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Lieutenant-General Stephen Bowes and Brigadier-General Peter Dawe speak as the Canadian Armed Forces provides an update on Operation IMPACT in the Middle East at National Defence Headquaters in Ottawa on Oct. 6, 2016.Sean Kilpatrick/The Canadian Press

The Canadian military says northern Iraq has grown more dangerous for hundreds of special forces soldiers deployed there and Ottawa will no longer be divulging basic details about Canada's mission to help the Kurds fight Islamic State militants.

Military leaders said Canadian troops have engaged in firefights with Islamic State fighters on "several instances" since January, and while the leaders declined to say how often this happened, an official later suggested the number of exchanges of fire was less than 12.

The military leaders said Canadians fired on Islamic State in self-defence, in defence of their Kurdish allies or to protect noncombatants and that no Canadian soldiers were injured. "The mission has changed since the spring. It's gone from a more defensive posture to a more offensive one," Brigadier-General Peter Dawe, deputy commander, Canadian Special Operations Forces Command, told reporters.

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The military said that, as the fight against Islamic State forces evolves, the Canadian soldiers are spending less time in classroom settings training the Kurds and more time "overseeing execution of operations" on the battlefield.

This means Canadian troops are spending more time at the front line in a mission that Ottawa insists is an "advise-and-assist" operation and not a combat deployment.

"We are more engaged on the line – there should be no doubt about that – and, by extension, the risk has increased to our troops simply by virtue of time spent at the line and the work we're doing now in a more dynamic and fluid environment," Brig-Gen. Dawe said.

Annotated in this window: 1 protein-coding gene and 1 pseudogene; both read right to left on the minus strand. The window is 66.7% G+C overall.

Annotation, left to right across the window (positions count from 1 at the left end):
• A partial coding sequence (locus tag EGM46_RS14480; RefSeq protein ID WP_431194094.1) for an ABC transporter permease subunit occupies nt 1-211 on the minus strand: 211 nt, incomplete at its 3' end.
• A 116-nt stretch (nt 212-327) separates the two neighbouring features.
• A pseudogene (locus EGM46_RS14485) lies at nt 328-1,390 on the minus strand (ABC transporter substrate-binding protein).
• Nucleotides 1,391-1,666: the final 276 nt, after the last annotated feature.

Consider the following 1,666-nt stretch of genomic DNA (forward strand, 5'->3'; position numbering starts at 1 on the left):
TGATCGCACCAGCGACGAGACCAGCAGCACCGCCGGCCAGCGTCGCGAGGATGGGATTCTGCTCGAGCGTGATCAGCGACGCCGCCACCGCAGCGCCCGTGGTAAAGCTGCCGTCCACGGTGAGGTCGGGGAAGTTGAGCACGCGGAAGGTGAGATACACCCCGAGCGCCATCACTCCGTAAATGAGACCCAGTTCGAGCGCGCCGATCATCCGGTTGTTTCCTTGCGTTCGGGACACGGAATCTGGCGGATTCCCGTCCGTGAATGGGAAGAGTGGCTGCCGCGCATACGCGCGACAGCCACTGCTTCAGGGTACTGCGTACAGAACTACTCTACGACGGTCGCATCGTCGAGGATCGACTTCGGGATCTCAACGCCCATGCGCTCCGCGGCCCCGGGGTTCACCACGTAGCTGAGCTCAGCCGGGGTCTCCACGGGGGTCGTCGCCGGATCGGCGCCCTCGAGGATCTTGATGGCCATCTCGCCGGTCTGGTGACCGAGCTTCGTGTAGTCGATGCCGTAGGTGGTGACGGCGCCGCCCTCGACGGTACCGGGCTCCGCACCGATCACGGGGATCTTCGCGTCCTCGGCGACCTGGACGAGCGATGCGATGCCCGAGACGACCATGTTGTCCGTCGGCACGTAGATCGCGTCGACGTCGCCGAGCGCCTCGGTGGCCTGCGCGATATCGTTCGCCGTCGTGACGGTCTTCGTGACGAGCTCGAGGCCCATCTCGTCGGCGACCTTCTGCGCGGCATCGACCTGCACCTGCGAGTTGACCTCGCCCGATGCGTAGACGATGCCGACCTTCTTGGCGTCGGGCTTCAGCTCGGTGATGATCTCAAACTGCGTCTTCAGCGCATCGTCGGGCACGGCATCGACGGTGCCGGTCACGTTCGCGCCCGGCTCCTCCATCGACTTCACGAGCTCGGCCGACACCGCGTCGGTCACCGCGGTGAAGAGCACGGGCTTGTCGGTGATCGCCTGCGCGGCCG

The military said it will no longer be telling Canadians – as it did in 2015 – how often Canadian troops are at the front line, what sectors they are deployed in, how often they paint targets to call down airstrikes for coalition forces or precisely how many times they engage in firefights with the enemy.

The Trudeau government promised an end to Canadian combat operations in Iraq in the 2015 election campaign. After taking power, the Liberals ceased aerial bombing in the region, but committed to tripling the number of special forces soldiers on the ground whose job is to help Kurdish fighters take on Islamic State troops.

The Liberals and the military are emphatic that what they call an advise-and-assist mission in northern Iraq is not combat even as they now refuse to provide the kind of information that might help voters judge how risky and hostile operations have become there.

Canadian officials are citing the risk that Islamic State militants could use details of Canadian operations against this country's troops or their Kurdish allis.

"We're dealing with a very crafty and well-informed enemy," Brig.-Gen. Dawe said. "I'm very concerned with operational security notwithstanding perhaps what has been said in the past. Things have been evolved."

Separately, the military says they foresee the fight against Islamic State will take a long time even though the U.S.-led coalition assisting Iraq has managed to recapture territory and box in the jihadists.

"The overall coalition campaign against Daesh has evolved, moving from degrading to dismantling and ultimately to defeat Daesh," Lieutenant-General Stephen Bowes, commander, Canadian Joint Operations Command, told reporters, using another name for Islamic State.

The terrorist group is expected to resort to guerrilla tactics to prolong the fight against Kurds and Iraqi government forces.

"Daesh remains a capable entity and still controls substantial areas of Iraq which it defends aggressively ... [and] defeating Daesh will take many years as it will likely revert to asymmetric and insurgent tactics as it loses territory," Lt.-Gen. Bowes said.

The Kurds and their allies are still preparing for a bid to retake Mosul, a stronghold for Islamic State in northern Iraq.

Canada ended its bombing campaign against Islamic state after the Trudeau government took power but Canadian military spy planes are still gathering battlefield intelligence for coalition partners. Canada is also offering medical support for the fight against Daesh and providing lethal aid to Iraqi forces in the form of small arms and ammunition.